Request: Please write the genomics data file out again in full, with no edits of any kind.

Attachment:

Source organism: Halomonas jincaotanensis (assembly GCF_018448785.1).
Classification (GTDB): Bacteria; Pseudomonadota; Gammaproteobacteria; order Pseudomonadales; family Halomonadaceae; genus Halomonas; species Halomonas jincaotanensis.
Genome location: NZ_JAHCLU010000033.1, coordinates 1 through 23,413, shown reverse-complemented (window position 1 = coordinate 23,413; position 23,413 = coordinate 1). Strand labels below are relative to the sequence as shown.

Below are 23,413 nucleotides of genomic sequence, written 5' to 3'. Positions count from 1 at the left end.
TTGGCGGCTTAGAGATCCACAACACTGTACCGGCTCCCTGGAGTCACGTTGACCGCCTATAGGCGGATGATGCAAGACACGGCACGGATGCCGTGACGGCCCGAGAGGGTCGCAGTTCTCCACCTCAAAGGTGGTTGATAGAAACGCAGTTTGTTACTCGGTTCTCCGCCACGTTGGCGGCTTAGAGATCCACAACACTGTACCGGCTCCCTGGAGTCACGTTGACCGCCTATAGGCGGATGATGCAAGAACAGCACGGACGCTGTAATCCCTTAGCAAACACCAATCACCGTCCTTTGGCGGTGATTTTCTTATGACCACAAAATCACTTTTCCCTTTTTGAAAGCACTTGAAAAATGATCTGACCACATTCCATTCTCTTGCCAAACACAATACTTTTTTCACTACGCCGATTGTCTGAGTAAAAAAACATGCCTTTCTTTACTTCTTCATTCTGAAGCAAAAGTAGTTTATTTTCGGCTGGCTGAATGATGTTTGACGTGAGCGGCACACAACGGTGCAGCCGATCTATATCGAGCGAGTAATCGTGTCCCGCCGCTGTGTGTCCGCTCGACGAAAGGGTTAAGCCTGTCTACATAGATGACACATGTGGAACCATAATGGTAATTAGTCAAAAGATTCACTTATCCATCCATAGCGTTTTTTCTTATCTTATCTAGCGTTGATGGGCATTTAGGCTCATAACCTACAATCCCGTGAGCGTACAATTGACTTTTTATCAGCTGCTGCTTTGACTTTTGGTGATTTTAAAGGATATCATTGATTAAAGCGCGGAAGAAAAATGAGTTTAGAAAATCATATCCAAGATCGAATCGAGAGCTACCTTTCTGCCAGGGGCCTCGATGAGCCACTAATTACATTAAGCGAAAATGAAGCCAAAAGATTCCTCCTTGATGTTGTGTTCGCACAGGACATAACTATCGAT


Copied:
Source organism: Halomonas jincaotanensis (assembly GCF_018448785.1).
Classification (GTDB): Bacteria; Pseudomonadota; Gammaproteobacteria; order Pseudomonadales; family Halomonadaceae; genus Halomonas; species Halomonas jincaotanensis.
Genome location: NZ_JAHCLU010000033.1, coordinates 1 through 23,413, shown reverse-complemented (window position 1 = coordinate 23,413; position 23,413 = coordinate 1). Strand labels below are relative to the sequence as shown.

Below are 23,413 nucleotides of genomic sequence, written 5' to 3'. Positions count from 1 at the left end.
TTGGCGGCTTAGAGATCCACAACACTGTACCGGCTCCCTGGAGTCACGTTGACCGCCTATAGGCGGATGATGCAAGACACGGCACGGATGCCGTGACGGCCCGAGAGGGTCGCAGTTCTCCACCTCAAAGGTGGTTGATAGAAACGCAGTTTGTTACTCGGTTCTCCGCCACGTTGGCGGCTTAGAGATCCACAACACTGTACCGGCTCCCTGGAGTCACGTTGACCGCCTATAGGCGGATGATGCAAGAACAGCACGGACGCTGTAATCCCTTAGCAAACACCAATCACCGTCCTTTGGCGGTGATTTTCTTATGACCACAAAATCACTTTTCCCTTTTTGAAAGCACTTGAAAAATGATCTGACCACATTCCATTCTCTTGCCAAACACAATACTTTTTTCACTACGCCGATTGTCTGAGTAAAAAAACATGCCTTTCTTTACTTCTTCATTCTGAAGCAAAAGTAGTTTATTTTCGGCTGGCTGAATGATGTTTGACGTGAGCGGCACACAACGGTGCAGCCGATCTATATCGAGCGAGTAATCGTGTCCCGCCGCTGTGTGTCCGCTCGACGAAAGGGTTAAGCCTGTCTACATAGATGACACATGTGGAACCATAATGGTAATTAGTCAAAAGATTCACTTATCCATCCATAGCGTTTTTTCTTATCTTATCTAGCGTTGATGGGCATTTAGGCTCATAACCTACAATCCCGTGAGCGTACAATTGACTTTTTATCAGCTGCTGCTTTGACTTTTGGTGATTTTAAAGGATATCATTGATTAAAGCGCGGAAGAAAAATGAGTTTAGAAAATCATATCCAAGATCGAATCGAGAGCTACCTTTCTGCCAGGGGCCTCGATGAGCCACTAATTACATTAAGCGAAAATGAAGCCAAAAGATTCCTCCTTGATGTTGTGTTCGCACAGGACATAACTATCGAT